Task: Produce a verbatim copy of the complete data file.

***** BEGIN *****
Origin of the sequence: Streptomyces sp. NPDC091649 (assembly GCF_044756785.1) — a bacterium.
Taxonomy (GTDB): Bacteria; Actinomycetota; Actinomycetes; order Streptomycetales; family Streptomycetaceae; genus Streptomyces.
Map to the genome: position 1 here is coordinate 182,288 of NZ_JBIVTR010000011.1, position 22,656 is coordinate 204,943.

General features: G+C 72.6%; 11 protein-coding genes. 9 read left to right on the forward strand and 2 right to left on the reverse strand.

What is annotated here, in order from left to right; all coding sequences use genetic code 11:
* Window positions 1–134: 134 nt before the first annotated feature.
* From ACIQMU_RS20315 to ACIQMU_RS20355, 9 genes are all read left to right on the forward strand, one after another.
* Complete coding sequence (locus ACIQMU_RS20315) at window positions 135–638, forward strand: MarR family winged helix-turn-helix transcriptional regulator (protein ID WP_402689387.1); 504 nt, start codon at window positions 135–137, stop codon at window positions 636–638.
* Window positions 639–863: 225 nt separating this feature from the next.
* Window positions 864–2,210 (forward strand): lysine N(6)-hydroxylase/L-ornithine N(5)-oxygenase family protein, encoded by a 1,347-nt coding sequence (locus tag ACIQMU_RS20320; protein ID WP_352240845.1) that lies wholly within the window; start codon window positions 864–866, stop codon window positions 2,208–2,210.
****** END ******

Origin of the sequence: Streptomyces sp. NPDC091649 (assembly GCF_044756785.1) — a bacterium.
Taxonomy (GTDB): Bacteria; Actinomycetota; Actinomycetes; order Streptomycetales; family Streptomycetaceae; genus Streptomyces.
Map to the genome: position 1 here is coordinate 182,288 of NZ_JBIVTR010000011.1, position 22,656 is coordinate 204,943.

General features: G+C 72.6%; 11 protein-coding genes. 9 read left to right on the forward strand and 2 right to left on the reverse strand.

What is annotated here, in order from left to right; all coding sequences use genetic code 11:
* Window positions 1–134: 134 nt before the first annotated feature.
* From ACIQMU_RS20315 to ACIQMU_RS20355, 9 genes are all read left to right on the forward strand, one after another.
* Complete coding sequence (locus ACIQMU_RS20315) at window positions 135–638, forward strand: MarR family winged helix-turn-helix transcriptional regulator (protein ID WP_402689387.1); 504 nt, start codon at window positions 135–137, stop codon at window positions 636–638.
* Window positions 639–863: 225 nt separating this feature from the next.
* Window positions 864–2,210 (forward strand): lysine N(6)-hydroxylase/L-ornithine N(5)-oxygenase family protein, encoded by a 1,347-nt coding sequence (locus tag ACIQMU_RS20320; protein ID WP_352240845.1) that lies wholly within the window; start codon window positions 864–866, stop codon window positions 2,208–2,210.